I have been living out of suitcases and boxes for the last three years since I sold my home in Reading. Since my return from Malawi last July I have had 4 different addresses, living no more than 2-4 months in any one place. This has been a logistical nightmare in terms of receiving mail in a timely way as well as really never feeling “at home” anywhere. My nesting instincts have become increasingly acute though I have stripped my belongings down to the bare minimum, at least what I move around with. I still have over 4500 pounds in storage so I have not made as much progress in that department as I had hoped.

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Carrie in Boca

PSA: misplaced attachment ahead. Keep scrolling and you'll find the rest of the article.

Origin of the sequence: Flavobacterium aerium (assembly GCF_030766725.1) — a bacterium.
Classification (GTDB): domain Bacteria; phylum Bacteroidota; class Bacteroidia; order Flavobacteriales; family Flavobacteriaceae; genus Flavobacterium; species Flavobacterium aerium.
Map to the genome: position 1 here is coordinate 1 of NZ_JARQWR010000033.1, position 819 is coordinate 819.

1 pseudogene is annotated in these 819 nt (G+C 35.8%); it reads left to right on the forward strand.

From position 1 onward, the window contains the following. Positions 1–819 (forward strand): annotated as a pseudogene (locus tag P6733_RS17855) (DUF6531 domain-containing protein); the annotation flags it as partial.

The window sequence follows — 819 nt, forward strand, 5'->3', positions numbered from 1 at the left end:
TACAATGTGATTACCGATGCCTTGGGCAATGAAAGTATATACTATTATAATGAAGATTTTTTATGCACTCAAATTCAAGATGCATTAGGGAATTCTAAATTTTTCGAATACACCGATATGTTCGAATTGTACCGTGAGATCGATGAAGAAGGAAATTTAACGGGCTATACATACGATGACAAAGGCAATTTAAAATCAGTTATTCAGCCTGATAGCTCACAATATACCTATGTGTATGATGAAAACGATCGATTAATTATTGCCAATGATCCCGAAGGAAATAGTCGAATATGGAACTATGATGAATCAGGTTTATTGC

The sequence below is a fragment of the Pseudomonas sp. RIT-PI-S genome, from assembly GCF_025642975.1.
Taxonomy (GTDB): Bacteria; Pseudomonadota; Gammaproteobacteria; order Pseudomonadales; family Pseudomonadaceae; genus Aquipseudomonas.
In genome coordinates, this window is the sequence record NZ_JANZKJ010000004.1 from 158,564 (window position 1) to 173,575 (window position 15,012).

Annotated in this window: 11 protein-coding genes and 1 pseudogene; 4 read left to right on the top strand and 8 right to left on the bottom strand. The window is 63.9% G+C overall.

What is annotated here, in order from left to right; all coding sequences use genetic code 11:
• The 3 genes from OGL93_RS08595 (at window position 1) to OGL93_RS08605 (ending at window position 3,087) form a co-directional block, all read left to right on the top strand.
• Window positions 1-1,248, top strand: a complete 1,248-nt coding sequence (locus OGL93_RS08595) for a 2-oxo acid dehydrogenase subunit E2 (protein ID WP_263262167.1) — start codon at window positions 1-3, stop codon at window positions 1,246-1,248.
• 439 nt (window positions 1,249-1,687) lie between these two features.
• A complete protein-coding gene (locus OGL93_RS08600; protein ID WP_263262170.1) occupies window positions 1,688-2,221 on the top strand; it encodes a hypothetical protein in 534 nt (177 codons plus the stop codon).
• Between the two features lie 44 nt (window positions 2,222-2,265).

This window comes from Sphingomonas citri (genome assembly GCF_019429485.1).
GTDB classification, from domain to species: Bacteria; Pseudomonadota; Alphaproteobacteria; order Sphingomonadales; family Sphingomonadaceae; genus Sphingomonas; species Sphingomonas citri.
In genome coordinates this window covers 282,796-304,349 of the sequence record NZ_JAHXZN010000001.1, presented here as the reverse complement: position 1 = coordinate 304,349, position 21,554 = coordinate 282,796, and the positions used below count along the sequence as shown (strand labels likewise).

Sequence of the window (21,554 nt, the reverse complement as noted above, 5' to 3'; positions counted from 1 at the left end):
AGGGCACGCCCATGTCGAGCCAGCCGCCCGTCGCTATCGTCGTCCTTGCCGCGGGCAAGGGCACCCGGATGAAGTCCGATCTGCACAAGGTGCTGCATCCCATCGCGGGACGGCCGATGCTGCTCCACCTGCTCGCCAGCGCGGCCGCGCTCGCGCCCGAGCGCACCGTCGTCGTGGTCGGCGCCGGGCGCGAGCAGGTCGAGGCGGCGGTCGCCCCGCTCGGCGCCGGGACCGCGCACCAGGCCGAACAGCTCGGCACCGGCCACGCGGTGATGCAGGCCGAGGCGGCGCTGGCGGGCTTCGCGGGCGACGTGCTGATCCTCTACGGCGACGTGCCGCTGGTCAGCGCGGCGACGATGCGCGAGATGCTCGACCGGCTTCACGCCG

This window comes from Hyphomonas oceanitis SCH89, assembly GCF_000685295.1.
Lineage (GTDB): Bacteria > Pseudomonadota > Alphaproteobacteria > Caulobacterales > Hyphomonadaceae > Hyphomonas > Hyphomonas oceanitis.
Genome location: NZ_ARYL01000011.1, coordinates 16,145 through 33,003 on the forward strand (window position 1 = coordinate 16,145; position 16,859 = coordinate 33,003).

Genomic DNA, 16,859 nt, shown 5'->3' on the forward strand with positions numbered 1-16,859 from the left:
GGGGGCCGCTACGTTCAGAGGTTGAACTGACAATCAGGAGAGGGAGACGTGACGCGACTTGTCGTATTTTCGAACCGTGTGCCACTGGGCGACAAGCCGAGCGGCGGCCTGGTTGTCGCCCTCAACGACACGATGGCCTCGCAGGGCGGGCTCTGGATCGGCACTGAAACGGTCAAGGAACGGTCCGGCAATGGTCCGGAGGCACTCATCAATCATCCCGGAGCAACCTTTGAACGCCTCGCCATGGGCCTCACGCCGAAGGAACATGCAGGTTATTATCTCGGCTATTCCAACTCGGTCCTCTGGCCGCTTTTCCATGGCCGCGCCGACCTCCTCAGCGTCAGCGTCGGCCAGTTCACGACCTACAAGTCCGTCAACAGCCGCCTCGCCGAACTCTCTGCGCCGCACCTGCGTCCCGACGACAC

We received confirmation that the program had been fully funded a week ago, just in the nick of time. If delayed another week, they would have cancelled the program for the year due to logistics etc. While all the uncertainty had been building over the last few months, I was faced with the added challenge of choosing a path that was most in alignment with my highest good. That is a challenge on a normal day but the Universe had served up some additional distractions and opportunities that began confusing and tempting me.

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dearest Mom

In May, I met John…blind date, Denver. We have been inseparable ever since. How is it possible that I am offered this amazing man during a time of potential separation by 9775 miles? John is a former Peace Corps Volunteer (Brazil 1973) so he understands the desire, the service, the adventure. He has fully supported me, aligned with the spirit of the program, and has expressed his own desire and interest in joining me for much of the year and finding his own niche there.